ACT Health and ACT Policing say there is no evidence to suggest Woolworths Dickson was the source of three cases of death cap mushroom poisoning.
One of the three Canberrans being treated after eating the mushrooms was taken to Sydney's Royal Prince Alfred Hospital on Sunday, and two other people remain in a stable condition in Canberra.
ACT Chief Health Officer Paul Kelly said on Sunday evening that investigations by ACT Policing and ACT Health found no evidence the mushrooms were sold at the Dickson supermarket, as reported by the victims.
Previous deaths from the poisonous fungi have been linked to mushrooms collected in parks and gardens.
"Our investigations are still ongoing as to the source of the death cap mushrooms, however this remains an isolated incident and there have been no other recent reports of death cap mushroom poisoning in the ACT," Dr Kelly said.
"Two of the patients remain in a stable condition in ACT hospitals and one patient is currently receiving care at Royal Prince Alfred Hospital, Sydney. ACT Health is seeking co-operation in respecting the privacy of these patients during this time."
ACT Health reported the possible poisoning on Saturday and said the victims claimed the mushrooms were purchased from the Woolworths supermarket at Dickson about April 17.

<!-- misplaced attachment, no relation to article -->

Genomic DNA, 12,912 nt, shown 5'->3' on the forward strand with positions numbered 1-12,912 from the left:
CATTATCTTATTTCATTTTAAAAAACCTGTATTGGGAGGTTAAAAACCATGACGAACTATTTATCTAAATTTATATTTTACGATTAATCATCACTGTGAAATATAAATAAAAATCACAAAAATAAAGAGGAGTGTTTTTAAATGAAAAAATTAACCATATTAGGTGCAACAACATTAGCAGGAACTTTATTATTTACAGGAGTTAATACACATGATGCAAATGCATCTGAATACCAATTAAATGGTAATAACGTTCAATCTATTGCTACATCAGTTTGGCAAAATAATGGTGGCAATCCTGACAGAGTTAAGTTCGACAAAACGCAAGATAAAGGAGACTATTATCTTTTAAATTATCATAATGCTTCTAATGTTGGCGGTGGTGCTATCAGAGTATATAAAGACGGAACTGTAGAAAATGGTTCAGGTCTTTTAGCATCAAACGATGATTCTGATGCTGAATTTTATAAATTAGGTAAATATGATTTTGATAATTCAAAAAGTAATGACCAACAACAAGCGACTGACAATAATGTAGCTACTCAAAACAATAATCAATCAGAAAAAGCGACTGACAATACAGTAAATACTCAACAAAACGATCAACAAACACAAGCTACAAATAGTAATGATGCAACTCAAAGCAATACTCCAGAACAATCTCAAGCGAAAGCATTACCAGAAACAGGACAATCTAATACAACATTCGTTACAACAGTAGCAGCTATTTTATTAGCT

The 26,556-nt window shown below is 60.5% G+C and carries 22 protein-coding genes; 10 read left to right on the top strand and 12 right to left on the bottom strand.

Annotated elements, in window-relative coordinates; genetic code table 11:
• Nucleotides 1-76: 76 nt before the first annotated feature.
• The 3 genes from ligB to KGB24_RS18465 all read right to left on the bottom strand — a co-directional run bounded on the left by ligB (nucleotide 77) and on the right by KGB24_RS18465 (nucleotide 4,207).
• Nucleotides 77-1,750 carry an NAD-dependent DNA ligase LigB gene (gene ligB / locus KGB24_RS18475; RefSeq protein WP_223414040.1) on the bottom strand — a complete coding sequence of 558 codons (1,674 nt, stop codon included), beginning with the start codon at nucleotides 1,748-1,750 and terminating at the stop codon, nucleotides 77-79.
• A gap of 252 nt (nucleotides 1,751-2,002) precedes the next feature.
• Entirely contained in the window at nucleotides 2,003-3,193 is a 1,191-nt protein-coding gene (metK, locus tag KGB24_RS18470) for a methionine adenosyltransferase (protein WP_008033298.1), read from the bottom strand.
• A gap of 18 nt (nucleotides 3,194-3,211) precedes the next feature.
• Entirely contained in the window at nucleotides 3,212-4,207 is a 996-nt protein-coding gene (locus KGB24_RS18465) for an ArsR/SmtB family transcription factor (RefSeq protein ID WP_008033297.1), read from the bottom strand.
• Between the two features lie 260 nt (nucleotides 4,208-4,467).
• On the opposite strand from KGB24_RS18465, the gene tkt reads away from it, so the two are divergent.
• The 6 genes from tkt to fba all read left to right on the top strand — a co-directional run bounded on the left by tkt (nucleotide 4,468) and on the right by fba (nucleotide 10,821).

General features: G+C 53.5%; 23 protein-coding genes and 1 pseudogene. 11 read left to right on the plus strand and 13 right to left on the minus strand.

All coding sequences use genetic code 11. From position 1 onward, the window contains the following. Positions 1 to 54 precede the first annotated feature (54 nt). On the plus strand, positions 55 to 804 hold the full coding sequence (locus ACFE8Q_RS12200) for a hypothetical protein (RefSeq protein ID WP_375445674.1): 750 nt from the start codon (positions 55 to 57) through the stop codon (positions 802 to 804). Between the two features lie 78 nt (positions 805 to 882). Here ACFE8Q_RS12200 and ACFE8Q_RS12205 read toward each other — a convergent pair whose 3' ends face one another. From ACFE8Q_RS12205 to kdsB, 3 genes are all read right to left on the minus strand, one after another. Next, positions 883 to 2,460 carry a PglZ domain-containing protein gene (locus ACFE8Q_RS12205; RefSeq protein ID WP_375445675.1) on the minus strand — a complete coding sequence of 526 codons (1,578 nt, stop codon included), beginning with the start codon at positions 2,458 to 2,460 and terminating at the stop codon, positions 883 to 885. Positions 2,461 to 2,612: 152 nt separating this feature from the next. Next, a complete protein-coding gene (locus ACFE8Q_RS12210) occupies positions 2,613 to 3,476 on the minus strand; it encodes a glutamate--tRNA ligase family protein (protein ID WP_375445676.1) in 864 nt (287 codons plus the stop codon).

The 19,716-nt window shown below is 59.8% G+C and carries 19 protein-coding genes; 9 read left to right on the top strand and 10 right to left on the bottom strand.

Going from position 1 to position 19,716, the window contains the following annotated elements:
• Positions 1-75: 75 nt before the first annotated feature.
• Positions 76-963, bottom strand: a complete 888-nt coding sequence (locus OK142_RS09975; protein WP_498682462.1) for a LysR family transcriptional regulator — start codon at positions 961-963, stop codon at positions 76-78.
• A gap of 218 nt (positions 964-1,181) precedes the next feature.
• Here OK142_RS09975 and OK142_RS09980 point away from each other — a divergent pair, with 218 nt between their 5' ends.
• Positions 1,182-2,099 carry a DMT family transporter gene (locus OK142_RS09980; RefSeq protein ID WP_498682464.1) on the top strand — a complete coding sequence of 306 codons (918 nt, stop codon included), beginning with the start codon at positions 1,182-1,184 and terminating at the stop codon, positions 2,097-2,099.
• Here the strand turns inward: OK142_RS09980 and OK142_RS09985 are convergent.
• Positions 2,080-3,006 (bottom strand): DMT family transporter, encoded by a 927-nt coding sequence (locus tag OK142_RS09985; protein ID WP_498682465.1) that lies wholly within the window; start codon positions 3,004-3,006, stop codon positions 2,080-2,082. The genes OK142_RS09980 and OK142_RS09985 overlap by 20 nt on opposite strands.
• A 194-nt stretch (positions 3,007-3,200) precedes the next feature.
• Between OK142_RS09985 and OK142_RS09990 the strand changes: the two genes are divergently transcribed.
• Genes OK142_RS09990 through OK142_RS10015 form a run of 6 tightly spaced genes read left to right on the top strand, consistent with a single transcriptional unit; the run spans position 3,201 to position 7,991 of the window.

No details of the victims have been released, except that the three live in the same household and presented to Calvary Hospital over a 48-hour period with similar symptoms.
Their ages, gender, suburb of residence and ethnicity have all been withheld to protect their privacy.
On Sunday, a Woolworths spokesperson confirmed the company was working with ACT Health but said no other incidents had been reported.
The Dickson store had mushrooms on sale and no information was posted for customers on Sunday.
"We’d like to acknowledge the swift action taken by Woolworths in response to the initial information about the source of the mushrooms," Dr Kelly said.
Just one death cap mushroom contains enough poison to kill an adult.
Symptoms of death cap mushroom poisoning include stomach aches, nausea, vomiting and diarrhoea, and generally appear six to 24 hours after ingesting the mushrooms.
There have been four fatalities and 12 reported incidents of poisoning associated with death cap mushrooms in the ACT.
Two Canberrans died and a third was treated in hospital in January 2012 after eaating the toxic mushrooms.
Incidents dating back to the 1990s have caused health authorities to issue strong warnings about the dangers of picking and eating wild mushrooms in Canberra.
- Further information on death cap mushrooms is available via: http://www.health.act.gov.au/publications/fact-sheets/death-cap-mushrooms
- A list of after-hours medical services in the ACT is available via: http://www.afterhoursact.com.au/